Can you cancel a cell phone contract early
Contracts can be painful; to understand, to agree on and eventually to sign – not to mention how hard it is to get out of them! Nevertheless, contracts make the world go round, so we endure them, however inconvenient they are. You can’t rent or buy property without a contract, you can’t sign up to most gyms without one and you probably won’t get a job without one! So contracts have their advantages too, but what do you do if you need to get out of one? In a country where network contracts are generally easy to obtain, one of the most common types of contracts that people need or want to get out of is their cell phone contracts.
Cellphone contracts are normally 24 months long and are based on a debit order basis, so it’s a long time to wait for it to expire! Contracts like this are called fixed term contracts and thanks to recent legislation are now much easier to cancel than in the past. The CPA (Consumer Protection Act) sets out to protect consumers against harmful contracts which bind them to harsh payments and incurred by demanding and restrictive contracts. Based on the CPA, consumers are now entitled to cancel fixed term contracts and providers must comply within 20 days of notice from consumers. However, it is important to note that cancellation does not free you from any fees outstanding prior to cancellation and providers are still permitted to charge early cancellation fees. Although it may not seem like much, when compared with previous legislation, cancelling a contract under the CPA is much easier than before.
If you want to cancel your contract, you will need to give 20 days’ notice as stipulated in the CPA. It’s best to do this in writing so you have proof of cancellation for reference in the future. Once you receive confirmation of receipt from their side, you will need to make allowances for fees incurred prior to cancellation and then the supplier must refund you any amount paid due, less cancellation fees. As per the CPA, cancellation fees should not exceed 10% of the amount you would have paid over the fixed term.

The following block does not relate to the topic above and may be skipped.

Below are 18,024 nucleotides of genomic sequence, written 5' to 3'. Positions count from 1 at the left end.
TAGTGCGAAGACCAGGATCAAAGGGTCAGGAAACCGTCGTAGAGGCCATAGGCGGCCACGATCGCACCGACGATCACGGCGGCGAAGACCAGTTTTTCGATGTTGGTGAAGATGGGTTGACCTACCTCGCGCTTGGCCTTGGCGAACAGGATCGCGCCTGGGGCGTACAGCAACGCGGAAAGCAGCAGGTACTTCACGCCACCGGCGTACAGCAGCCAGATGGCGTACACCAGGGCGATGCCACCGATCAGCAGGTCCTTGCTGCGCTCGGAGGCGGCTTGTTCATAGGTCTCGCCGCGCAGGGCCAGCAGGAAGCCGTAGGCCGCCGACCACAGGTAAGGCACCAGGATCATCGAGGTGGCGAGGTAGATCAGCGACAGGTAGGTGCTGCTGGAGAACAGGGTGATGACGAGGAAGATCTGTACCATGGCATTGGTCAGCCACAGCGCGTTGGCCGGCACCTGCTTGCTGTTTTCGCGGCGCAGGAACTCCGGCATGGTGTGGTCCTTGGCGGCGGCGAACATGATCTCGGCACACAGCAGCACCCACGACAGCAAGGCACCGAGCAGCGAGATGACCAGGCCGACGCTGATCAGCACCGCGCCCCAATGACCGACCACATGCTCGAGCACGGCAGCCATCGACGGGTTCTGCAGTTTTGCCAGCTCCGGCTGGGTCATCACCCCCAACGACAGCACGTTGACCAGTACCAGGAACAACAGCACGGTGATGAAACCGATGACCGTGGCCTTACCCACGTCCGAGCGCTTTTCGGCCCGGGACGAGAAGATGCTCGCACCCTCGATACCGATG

Although the CPA makes it possible for consumers to cancel contracts early, as you can see, it’s not as easy as all that and doesn’t really pay off. If your contract is near its expiry date anyway, it’s probably better to just wait it out rather than pay the penalty. If you are only at the start of your contract however, then you’d better cancel it and get out while you can!
At the end of the day, prevention is better than cure – so don’t get into a contract if you aren’t sure you can handle it! Never be afraid to take your time to consider all of your options and always ask for everything to be clearly explained to you. Current legislation dictates that networks are obliged to ensure that every customer fully understands every part of a contract prior to signature, so take advantage and get all the information you need up front! On that note, if you have signed a contract that wasn’t explained to you, and you can prove it, then you can probably get out of the contract on that basis – just make sure that you have your facts straight!
If you aren’t yet sure about a contract, perhaps it’s a good idea to get a pay as you go phone, so you can get an idea of what type of contract you need before you commit to anything too serious. Once you have a clear indication, then you will be well on your way to finding a contract that will suit both your budget and your needs.